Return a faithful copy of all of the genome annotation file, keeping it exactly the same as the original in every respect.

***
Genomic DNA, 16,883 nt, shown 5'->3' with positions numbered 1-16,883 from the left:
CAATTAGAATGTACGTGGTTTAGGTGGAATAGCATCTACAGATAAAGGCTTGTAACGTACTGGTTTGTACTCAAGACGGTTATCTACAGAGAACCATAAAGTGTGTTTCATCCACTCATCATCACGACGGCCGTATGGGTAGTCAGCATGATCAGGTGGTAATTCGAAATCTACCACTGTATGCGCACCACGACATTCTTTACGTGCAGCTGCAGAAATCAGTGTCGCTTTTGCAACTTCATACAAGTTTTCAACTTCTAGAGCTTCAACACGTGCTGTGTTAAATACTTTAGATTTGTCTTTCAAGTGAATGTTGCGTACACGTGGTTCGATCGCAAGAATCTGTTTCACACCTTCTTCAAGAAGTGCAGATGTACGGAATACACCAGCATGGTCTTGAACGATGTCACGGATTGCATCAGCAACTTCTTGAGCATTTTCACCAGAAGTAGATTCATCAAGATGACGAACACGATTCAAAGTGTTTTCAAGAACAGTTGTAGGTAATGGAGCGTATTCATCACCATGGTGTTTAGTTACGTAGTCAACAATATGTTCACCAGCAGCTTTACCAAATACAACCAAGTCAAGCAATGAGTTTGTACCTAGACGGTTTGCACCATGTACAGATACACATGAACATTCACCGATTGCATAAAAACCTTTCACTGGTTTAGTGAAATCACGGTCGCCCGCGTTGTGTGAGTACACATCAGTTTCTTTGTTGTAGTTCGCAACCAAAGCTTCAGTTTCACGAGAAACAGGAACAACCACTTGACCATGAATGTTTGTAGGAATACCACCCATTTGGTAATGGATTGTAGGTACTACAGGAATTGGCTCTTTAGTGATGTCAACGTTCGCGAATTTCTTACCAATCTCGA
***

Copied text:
Genomic DNA, 16,883 nt, shown 5'->3' with positions numbered 1-16,883 from the left:
CAATTAGAATGTACGTGGTTTAGGTGGAATAGCATCTACAGATAAAGGCTTGTAACGTACTGGTTTGTACTCAAGACGGTTATCTACAGAGAACCATAAAGTGTGTTTCATCCACTCATCATCACGACGGCCGTATGGGTAGTCAGCATGATCAGGTGGTAATTCGAAATCTACCACTGTATGCGCACCACGACATTCTTTACGTGCAGCTGCAGAAATCAGTGTCGCTTTTGCAACTTCATACAAGTTTTCAACTTCTAGAGCTTCAACACGTGCTGTGTTAAATACTTTAGATTTGTCTTTCAAGTGAATGTTGCGTACACGTGGTTCGATCGCAAGAATCTGTTTCACACCTTCTTCAAGAAGTGCAGATGTACGGAATACACCAGCATGGTCTTGAACGATGTCACGGATTGCATCAGCAACTTCTTGAGCATTTTCACCAGAAGTAGATTCATCAAGATGACGAACACGATTCAAAGTGTTTTCAAGAACAGTTGTAGGTAATGGAGCGTATTCATCACCATGGTGTTTAGTTACGTAGTCAACAATATGTTCACCAGCAGCTTTACCAAATACAACCAAGTCAAGCAATGAGTTTGTACCTAGACGGTTTGCACCATGTACAGATACACATGAACATTCACCGATTGCATAAAAACCTTTCACTGGTTTAGTGAAATCACGGTCGCCCGCGTTGTGTGAGTACACATCAGTTTCTTTGTTGTAGTTCGCAACCAAAGCTTCAGTTTCACGAGAAACAGGAACAACCACTTGACCATGAATGTTTGTAGGAATACCACCCATTTGGTAATGGATTGTAGGTACTACAGGAATTGGCTCTTTAGTGATGTCAACGTTCGCGAATTTCTTACCAATCTCGA